7 Tips On How To Get Bloggers To NOT Review Your Brand

Pitch Bloggers Review Brand TWThis title is me trying to be funny, ha, ha, ha. Did it work?

Once you become a blogger, you might get excited for any brand reaching out to you, sending you mini samples and asking you to write about them, for free.  Sometimes you actually do it, because, you know, you are a new blogger and you loooove their product.

Whether a blogger is rich, or has an amazing full time job that gives him/her enough money/time to have a passionate side job/hobby such as ‘blogging’, all bloggers deserve respect.  If you do a little research before reaching out to any blogger, you’ll find out if his/her blog is appropriate for your product/client and if their blog has the numbers you’re looking for (traffic, audience, SM followers, etc). Don’t ever assume because their blog is new and/or has a small reach, they’ll do free things for you.

Like my grandma says, nothing is for free in this life, just the Sun and until 6pm!

I have experience on both sides of the coin, reaching out to bloggers for brands that I’ve worked with, and also being getting pitched by PR agencies, or marketers from different companies.

Now, repeat after me: bloggers are people too, bloggers are people too, just kidding! Well, we really are, but seriously, if you want Bloggers to write about you or your products, avoid making these mistakes:

1.  Sending Us A Generic Email… With the Wrong Name

Image Credit: Highclouds.org

I get it, you are a busy PR person/agency and have very little time. Yet, it is actually your job to get things like this right, just double check and do your homework. I would rather receive a generic email without any name, Dear Blogger, Dear Very Hot Blogger, Dear Hot Latina Mamasita Blogger (no, don’t do this one), it is still better than calling me Pedro, just because I’m a hispanic blogger, btw… I’m a girl!

 

2.  Requesting A Review For A Product Not Related To Our Blog’s Industry

pr agencies fail

Image Credit: Orzzzz.com

An example: Why would you want me to review products for parents? I don’t have kids! Or tweet about kids, or even mention kids on any of my SM channels. It only takes a few seconds for you to browse through a blogger’s SM posts to find out about their lifestyles.  Note: I never tweet about cars, but you can send me a free car and I’ll gladly freely blog about it, hello Honda 😉

 

3.  Mailing Us The Product Before Even Requesting A Review

I understand there are bloggers who accept any type of product and have a disclaimer on their sites saying they don’t guarantee a review. I’m just a firm believer of communication and if you communicate properly with a blogger, I’m sure there can be some sort of arrangement and a better chance of getting that product reviewed than randomly sending it.

 

4.  Making Us Bloggers Feel Used

Nobody likes to be discarded or feel under-appreciated, whenever a blogger has accepted to write a review for your brand, or has published it, return the love.  Even if you believe in karma or not, it usually pays off to build a positive long-term relationship with a blog, we always tend to show our loyalty to our most favourite brands.

 

5. Pitching To Us On FB Over Twitter Or Email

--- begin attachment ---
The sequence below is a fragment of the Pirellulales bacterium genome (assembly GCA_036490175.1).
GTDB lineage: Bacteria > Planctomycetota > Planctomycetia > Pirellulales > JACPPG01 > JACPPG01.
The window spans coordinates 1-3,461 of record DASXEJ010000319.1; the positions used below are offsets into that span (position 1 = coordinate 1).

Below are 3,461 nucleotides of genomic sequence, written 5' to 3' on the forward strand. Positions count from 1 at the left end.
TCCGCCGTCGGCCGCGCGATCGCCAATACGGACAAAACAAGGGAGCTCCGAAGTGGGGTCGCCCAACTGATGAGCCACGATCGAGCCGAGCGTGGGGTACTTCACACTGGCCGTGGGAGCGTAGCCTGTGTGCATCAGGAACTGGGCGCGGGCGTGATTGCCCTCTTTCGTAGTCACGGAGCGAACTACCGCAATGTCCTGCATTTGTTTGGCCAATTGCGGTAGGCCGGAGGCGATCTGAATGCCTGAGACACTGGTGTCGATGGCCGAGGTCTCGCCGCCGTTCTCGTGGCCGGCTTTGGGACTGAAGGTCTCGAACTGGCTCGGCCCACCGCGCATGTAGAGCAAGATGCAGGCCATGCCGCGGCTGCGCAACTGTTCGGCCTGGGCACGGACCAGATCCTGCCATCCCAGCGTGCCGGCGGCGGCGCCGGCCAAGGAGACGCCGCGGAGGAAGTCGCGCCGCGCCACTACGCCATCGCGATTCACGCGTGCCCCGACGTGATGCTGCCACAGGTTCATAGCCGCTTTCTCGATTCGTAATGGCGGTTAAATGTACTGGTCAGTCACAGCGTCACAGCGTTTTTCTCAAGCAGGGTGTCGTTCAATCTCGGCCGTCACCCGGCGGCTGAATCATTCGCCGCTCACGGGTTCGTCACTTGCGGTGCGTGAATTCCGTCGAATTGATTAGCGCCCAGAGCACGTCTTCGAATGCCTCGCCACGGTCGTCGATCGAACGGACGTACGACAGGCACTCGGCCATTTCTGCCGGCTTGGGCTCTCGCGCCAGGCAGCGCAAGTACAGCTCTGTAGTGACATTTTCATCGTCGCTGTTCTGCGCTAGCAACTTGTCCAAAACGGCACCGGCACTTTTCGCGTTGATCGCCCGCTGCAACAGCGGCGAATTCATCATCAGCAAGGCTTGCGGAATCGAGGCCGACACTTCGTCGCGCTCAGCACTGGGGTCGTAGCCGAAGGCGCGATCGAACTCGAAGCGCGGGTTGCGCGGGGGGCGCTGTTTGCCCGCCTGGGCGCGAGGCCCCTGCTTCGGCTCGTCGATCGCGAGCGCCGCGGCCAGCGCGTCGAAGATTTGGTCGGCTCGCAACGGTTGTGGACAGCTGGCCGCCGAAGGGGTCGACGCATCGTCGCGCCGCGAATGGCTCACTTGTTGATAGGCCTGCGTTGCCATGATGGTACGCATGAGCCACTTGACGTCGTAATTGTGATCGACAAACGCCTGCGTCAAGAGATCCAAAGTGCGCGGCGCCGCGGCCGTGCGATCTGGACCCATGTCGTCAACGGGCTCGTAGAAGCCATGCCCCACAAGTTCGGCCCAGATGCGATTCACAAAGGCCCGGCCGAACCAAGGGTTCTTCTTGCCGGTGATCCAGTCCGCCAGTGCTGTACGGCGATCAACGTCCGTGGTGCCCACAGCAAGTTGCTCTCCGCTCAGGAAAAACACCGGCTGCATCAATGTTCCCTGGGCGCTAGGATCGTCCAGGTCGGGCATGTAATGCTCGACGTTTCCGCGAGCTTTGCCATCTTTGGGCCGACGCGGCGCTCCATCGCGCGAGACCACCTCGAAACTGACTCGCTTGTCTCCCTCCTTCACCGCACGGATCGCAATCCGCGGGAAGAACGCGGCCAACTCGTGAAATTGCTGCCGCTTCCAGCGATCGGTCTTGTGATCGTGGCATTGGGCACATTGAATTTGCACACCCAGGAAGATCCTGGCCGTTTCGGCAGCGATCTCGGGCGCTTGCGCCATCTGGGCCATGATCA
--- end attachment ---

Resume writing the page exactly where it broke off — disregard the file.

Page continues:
creepy stalker PR agents

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It’s not only creepy when someone sends you a pitch via your FB profile page, it might also get lost on the ‘Others’ folder instead of the regular inbox.  Unless you’re friends with the blogger on FB, send a proper email, or at least a tweet, that way you make sure your message doesn’t get lost, and we don’t get creeped out.

 

6. Asking Us For a ‘Positive’ (fixed) Review

If you’re confident enough about your brand and product, you know you won’t have to ask for a positive review.  No blogger wants to be disrespected and get asked to lie for a brand. Instead of expecting a forced positive review, talk to the blogger, mention the best features of your brand/product, ask them to share their feedback, privately with you. You can still offer some guidance, but in the end you’ll have to respect each blogger has different perspectives and methods to share their experiences.

 

7. Spamming Our Email Inbox, Blogs, SM Channels, Really Do That

stop right there

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Yes, you want to make sure your pitch gets across, you want to get that review or write-up as soon as possible and that confirmation from the blogger.  I can’t speak for all bloggers, but most of the time if you haven’t received a response from a blogger, chances are:
1- The email went to spam (so yes, do send a Tweet, one time just to make sure.
2- They’re debating whether or not responding to you, give it a few days, don’t rush.
3- Lastly, they don’t want to burn that bridge, but aren’t interested in working with you, in which case, it is rude from the blogger to not respond to you, so, do you really want someone like that for your brand?

 

Bottom line, please understand, most bloggers have a daytime job, we don’t make much money from our blogs, if we make any at all.  We use a lot of our time and resources to get every single post published, and though we do get psyched every time a brand reaches out to us, we need to eat and pay bills just like any other human being, be mindful about all of this when sending your pitch to us.

Good luck!

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